FUNCTION LibOpenedSuccessfully (LibToOpen : LmirHdl; VAR Result : OSErr) 
: boolean;
 VAR
 fRefNum : integer;
 SaveCurrentvol : integer;
 Success : boolean;
 Ignore : OSErr;
 BEGIN
 Success := False;
 Ignore := GetVol(NIL, SaveCurrentVol);
 {Save the default volume }
 MoveHHI(Handle(LibToOpen));
 HLock(Handle(LibToOpen));
 WITH LibToOpen^^ DO
 BEGIN
 result := SetVol(@volname, 0);
 {Is the root volume mounted?}
 IF Result = NoErr THEN
 result := GetVol(NIL, vRef);
 {Then make it default }
 IF (Result = NoErr) AND hfsVolume THEN
 {Open the Working Directory}
 Result := OpenWD(vRef, DirID);
 IF Result = NoErr THEN
 {Vref is now correct whether HFS or MFS}
 Result := FSOpen(fileName, vRef, fRefNum);
 IF Result = NoErr THEN
 BEGIN
 Success := True;
 status := open;
 END;
 END;
 HUnLock(Handle(LibToOpen));
 LibOpenedSuccessfully := Success;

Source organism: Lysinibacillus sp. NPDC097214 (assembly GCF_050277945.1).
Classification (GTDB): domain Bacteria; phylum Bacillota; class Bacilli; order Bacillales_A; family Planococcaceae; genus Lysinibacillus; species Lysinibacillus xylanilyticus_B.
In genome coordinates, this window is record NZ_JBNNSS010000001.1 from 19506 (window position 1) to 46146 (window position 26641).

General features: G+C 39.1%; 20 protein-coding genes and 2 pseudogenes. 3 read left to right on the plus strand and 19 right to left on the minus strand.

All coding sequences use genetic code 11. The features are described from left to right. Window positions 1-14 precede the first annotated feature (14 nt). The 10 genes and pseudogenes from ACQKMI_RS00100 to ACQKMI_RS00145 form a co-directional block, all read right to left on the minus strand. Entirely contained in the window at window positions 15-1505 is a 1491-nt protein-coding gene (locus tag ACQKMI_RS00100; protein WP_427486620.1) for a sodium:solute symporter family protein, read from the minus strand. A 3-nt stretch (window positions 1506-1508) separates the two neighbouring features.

Ignore := SetVol(NIL, SaveCurrentVol);
 {Restore the original default volume}
 END;

 PROCEDURE InitLibResource (VAR Lib : LmirHdl;
 LibName : str255);

 BEGIN
 Lib := LmirHdl(newHandle(SizeOf(Lmir)));
 Lib^^.RsrcId := uniqueID(‘LMIR’);
 WITH Lib^^ DO
 BEGIN
 vRef := 0;
 RecsOnFile := 0;
 filename := ‘’;
 volname := ‘’;
 DirID := 0;
 FTyp := 0;
 RecsOnFile := 0;
 CurRec := 0;
 status := NotFound;
 changed := false;
 END;
 AddResource(Handle(Lib), ‘LMIR’, Lib^^.RsrcID, LibName);
 END;

 PROCEDURE GetLibraryResource; {var theLibrary : LmirHdl;  ResourceName 
: str255}
 BEGIN
 IF NewRoms THEN
 theLibrary := LmirHdl(Get1NamedResource( ‘LMIR’, ResourceName))
 ELSE
 theLibrary := LmirHdl(GetNamedResource( ‘LMIR’, ResourceName));
 END;

PROCEDURE OpenLib; {var whichLib : LmirHdl; itsName : str255}
 VAR
 Result : OSErr;
 BEGIN
 GetLibraryResource(whichLib, itsName);
 IF whichLib = NIL THEN
 InitLibResource(whichLib, itsName);
 {No resource even exists... Create one}

{Potential Problem #1 - The resource was *just* created by GetLibrary}
 IF whichLib^^.status = NotFound THEN 
 {A resource exists, but no file }